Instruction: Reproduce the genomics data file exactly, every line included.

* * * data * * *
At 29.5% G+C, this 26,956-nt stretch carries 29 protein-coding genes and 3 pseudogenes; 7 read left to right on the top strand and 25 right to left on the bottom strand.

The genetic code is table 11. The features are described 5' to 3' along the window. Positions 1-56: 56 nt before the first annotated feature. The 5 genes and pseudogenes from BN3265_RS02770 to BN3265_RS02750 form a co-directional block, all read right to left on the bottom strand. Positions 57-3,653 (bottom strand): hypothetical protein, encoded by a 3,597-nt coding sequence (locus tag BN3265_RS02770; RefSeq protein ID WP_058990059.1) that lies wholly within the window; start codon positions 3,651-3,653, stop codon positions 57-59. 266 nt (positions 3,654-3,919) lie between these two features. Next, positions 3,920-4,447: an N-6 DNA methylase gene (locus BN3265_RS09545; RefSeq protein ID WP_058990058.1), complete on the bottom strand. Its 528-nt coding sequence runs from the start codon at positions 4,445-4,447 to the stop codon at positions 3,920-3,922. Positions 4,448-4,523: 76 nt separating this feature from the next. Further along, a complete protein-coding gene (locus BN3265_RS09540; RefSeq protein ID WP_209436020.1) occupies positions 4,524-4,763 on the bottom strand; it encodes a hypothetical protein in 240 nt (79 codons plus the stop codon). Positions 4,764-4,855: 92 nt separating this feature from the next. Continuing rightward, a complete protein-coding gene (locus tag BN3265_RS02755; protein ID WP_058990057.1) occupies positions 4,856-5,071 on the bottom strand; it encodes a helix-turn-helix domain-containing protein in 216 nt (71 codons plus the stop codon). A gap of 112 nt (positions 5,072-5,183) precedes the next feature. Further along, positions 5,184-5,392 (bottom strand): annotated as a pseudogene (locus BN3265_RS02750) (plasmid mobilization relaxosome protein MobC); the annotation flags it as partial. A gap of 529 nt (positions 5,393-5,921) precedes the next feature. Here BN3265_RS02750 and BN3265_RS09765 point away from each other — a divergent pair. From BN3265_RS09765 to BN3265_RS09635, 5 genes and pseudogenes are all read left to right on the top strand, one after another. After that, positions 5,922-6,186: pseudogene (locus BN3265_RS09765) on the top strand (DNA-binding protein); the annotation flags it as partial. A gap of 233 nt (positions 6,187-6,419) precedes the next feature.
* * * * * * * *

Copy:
At 29.5% G+C, this 26,956-nt stretch carries 29 protein-coding genes and 3 pseudogenes; 7 read left to right on the top strand and 25 right to left on the bottom strand.

The genetic code is table 11. The features are described 5' to 3' along the window. Positions 1-56: 56 nt before the first annotated feature. The 5 genes and pseudogenes from BN3265_RS02770 to BN3265_RS02750 form a co-directional block, all read right to left on the bottom strand. Positions 57-3,653 (bottom strand): hypothetical protein, encoded by a 3,597-nt coding sequence (locus tag BN3265_RS02770; RefSeq protein ID WP_058990059.1) that lies wholly within the window; start codon positions 3,651-3,653, stop codon positions 57-59. 266 nt (positions 3,654-3,919) lie between these two features. Next, positions 3,920-4,447: an N-6 DNA methylase gene (locus BN3265_RS09545; RefSeq protein ID WP_058990058.1), complete on the bottom strand. Its 528-nt coding sequence runs from the start codon at positions 4,445-4,447 to the stop codon at positions 3,920-3,922. Positions 4,448-4,523: 76 nt separating this feature from the next. Further along, a complete protein-coding gene (locus BN3265_RS09540; RefSeq protein ID WP_209436020.1) occupies positions 4,524-4,763 on the bottom strand; it encodes a hypothetical protein in 240 nt (79 codons plus the stop codon). Positions 4,764-4,855: 92 nt separating this feature from the next. Continuing rightward, a complete protein-coding gene (locus tag BN3265_RS02755; protein ID WP_058990057.1) occupies positions 4,856-5,071 on the bottom strand; it encodes a helix-turn-helix domain-containing protein in 216 nt (71 codons plus the stop codon). A gap of 112 nt (positions 5,072-5,183) precedes the next feature. Further along, positions 5,184-5,392 (bottom strand): annotated as a pseudogene (locus BN3265_RS02750) (plasmid mobilization relaxosome protein MobC); the annotation flags it as partial. A gap of 529 nt (positions 5,393-5,921) precedes the next feature. Here BN3265_RS02750 and BN3265_RS09765 point away from each other — a divergent pair. From BN3265_RS09765 to BN3265_RS09635, 5 genes and pseudogenes are all read left to right on the top strand, one after another. After that, positions 5,922-6,186: pseudogene (locus BN3265_RS09765) on the top strand (DNA-binding protein); the annotation flags it as partial. A gap of 233 nt (positions 6,187-6,419) precedes the next feature.